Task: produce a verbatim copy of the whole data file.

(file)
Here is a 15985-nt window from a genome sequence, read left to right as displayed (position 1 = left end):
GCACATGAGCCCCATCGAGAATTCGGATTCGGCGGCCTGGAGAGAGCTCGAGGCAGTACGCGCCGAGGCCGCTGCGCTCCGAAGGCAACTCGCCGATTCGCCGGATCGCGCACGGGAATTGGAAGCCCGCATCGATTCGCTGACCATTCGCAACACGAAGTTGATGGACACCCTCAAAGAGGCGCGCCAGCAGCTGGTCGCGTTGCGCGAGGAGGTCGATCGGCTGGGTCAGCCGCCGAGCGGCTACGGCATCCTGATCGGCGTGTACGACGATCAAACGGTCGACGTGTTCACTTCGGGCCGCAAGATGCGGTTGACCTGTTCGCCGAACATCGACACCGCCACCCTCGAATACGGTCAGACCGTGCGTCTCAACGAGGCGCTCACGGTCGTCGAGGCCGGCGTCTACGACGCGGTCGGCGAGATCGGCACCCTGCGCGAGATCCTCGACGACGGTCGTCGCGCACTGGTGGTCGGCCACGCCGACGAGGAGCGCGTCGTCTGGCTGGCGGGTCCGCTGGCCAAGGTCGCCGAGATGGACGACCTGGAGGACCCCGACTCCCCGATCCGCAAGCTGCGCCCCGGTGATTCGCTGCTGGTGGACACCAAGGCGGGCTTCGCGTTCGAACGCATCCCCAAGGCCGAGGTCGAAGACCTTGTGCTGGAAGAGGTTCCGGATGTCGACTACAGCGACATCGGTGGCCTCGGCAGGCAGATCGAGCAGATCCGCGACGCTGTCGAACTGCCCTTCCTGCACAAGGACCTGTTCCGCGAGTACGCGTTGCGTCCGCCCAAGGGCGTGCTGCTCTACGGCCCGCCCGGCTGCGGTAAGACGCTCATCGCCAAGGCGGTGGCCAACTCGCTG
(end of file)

Here is a 15985-nt window from a genome sequence, read left to right as displayed (position 1 = left end):
GCACATGAGCCCCATCGAGAATTCGGATTCGGCGGCCTGGAGAGAGCTCGAGGCAGTACGCGCCGAGGCCGCTGCGCTCCGAAGGCAACTCGCCGATTCGCCGGATCGCGCACGGGAATTGGAAGCCCGCATCGATTCGCTGACCATTCGCAACACGAAGTTGATGGACACCCTCAAAGAGGCGCGCCAGCAGCTGGTCGCGTTGCGCGAGGAGGTCGATCGGCTGGGTCAGCCGCCGAGCGGCTACGGCATCCTGATCGGCGTGTACGACGATCAAACGGTCGACGTGTTCACTTCGGGCCGCAAGATGCGGTTGACCTGTTCGCCGAACATCGACACCGCCACCCTCGAATACGGTCAGACCGTGCGTCTCAACGAGGCGCTCACGGTCGTCGAGGCCGGCGTCTACGACGCGGTCGGCGAGATCGGCACCCTGCGCGAGATCCTCGACGACGGTCGTCGCGCACTGGTGGTCGGCCACGCCGACGAGGAGCGCGTCGTCTGGCTGGCGGGTCCGCTGGCCAAGGTCGCCGAGATGGACGACCTGGAGGACCCCGACTCCCCGATCCGCAAGCTGCGCCCCGGTGATTCGCTGCTGGTGGACACCAAGGCGGGCTTCGCGTTCGAACGCATCCCCAAGGCCGAGGTCGAAGACCTTGTGCTGGAAGAGGTTCCGGATGTCGACTACAGCGACATCGGTGGCCTCGGCAGGCAGATCGAGCAGATCCGCGACGCTGTCGAACTGCCCTTCCTGCACAAGGACCTGTTCCGCGAGTACGCGTTGCGTCCGCCCAAGGGCGTGCTGCTCTACGGCCCGCCCGGCTGCGGTAAGACGCTCATCGCCAAGGCGGTGGCCAACTCGCTG